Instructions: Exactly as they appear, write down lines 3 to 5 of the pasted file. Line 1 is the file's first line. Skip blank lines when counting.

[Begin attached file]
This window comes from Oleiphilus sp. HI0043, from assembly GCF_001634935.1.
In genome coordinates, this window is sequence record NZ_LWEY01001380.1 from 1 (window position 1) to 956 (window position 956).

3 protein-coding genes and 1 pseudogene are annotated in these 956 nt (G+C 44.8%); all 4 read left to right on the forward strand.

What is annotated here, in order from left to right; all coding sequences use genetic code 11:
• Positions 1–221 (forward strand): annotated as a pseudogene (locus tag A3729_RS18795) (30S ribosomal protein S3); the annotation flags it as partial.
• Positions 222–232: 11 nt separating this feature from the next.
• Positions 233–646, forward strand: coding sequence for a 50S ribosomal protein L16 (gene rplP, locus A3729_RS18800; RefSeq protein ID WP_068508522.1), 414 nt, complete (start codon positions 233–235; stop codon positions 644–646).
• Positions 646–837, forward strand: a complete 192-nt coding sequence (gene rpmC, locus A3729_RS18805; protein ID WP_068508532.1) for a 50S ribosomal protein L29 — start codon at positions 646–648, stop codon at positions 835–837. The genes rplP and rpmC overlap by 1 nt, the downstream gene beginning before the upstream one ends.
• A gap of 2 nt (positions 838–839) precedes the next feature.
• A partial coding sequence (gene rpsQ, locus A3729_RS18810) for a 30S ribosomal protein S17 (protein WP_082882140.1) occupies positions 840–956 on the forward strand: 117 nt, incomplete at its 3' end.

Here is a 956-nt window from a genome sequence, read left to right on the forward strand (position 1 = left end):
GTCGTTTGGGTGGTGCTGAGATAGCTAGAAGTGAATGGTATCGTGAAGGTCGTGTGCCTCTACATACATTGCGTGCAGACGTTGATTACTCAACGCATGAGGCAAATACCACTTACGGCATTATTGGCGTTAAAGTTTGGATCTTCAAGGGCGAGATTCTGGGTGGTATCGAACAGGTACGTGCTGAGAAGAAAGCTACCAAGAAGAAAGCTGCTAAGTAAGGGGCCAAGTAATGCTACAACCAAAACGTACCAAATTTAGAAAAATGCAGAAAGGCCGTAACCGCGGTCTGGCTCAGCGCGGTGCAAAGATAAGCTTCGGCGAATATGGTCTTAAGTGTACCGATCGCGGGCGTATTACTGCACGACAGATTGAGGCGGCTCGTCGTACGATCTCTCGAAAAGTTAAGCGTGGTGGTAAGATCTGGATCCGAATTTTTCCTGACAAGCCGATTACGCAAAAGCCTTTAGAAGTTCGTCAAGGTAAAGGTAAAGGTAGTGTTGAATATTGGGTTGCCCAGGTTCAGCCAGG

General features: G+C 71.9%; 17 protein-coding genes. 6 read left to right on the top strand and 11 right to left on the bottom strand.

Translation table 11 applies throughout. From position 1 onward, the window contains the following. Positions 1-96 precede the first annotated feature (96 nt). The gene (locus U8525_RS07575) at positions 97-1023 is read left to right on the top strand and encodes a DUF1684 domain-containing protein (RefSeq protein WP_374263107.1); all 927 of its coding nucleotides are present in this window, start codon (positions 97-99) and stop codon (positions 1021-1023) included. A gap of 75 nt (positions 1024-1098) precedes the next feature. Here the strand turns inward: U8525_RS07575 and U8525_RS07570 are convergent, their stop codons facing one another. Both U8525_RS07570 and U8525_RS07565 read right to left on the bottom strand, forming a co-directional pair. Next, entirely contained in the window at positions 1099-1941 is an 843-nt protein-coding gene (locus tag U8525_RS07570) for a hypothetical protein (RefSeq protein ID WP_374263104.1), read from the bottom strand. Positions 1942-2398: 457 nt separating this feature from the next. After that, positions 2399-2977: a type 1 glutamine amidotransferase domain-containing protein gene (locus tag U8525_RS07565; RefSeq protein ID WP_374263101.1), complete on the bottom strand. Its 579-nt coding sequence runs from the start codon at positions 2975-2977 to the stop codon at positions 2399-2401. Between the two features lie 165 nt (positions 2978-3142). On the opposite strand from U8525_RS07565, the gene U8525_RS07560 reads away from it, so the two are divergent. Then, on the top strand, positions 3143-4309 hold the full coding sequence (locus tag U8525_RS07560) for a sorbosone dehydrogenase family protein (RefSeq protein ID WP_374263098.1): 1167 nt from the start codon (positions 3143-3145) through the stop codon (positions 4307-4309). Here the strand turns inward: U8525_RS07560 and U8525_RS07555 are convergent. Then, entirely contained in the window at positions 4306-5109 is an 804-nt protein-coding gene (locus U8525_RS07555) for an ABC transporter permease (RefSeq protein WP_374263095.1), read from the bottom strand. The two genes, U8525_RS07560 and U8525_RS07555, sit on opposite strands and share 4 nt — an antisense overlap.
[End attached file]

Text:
3 protein-coding genes and 1 pseudogene are annotated in these 956 nt (G+C 44.8%); all 4 read left to right on the forward strand.

What is annotated here, in order from left to right; all coding sequences use genetic code 11:
• Positions 1–221 (forward strand): annotated as a pseudogene (locus tag A3729_RS18795) (30S ribosomal protein S3); the annotation flags it as partial.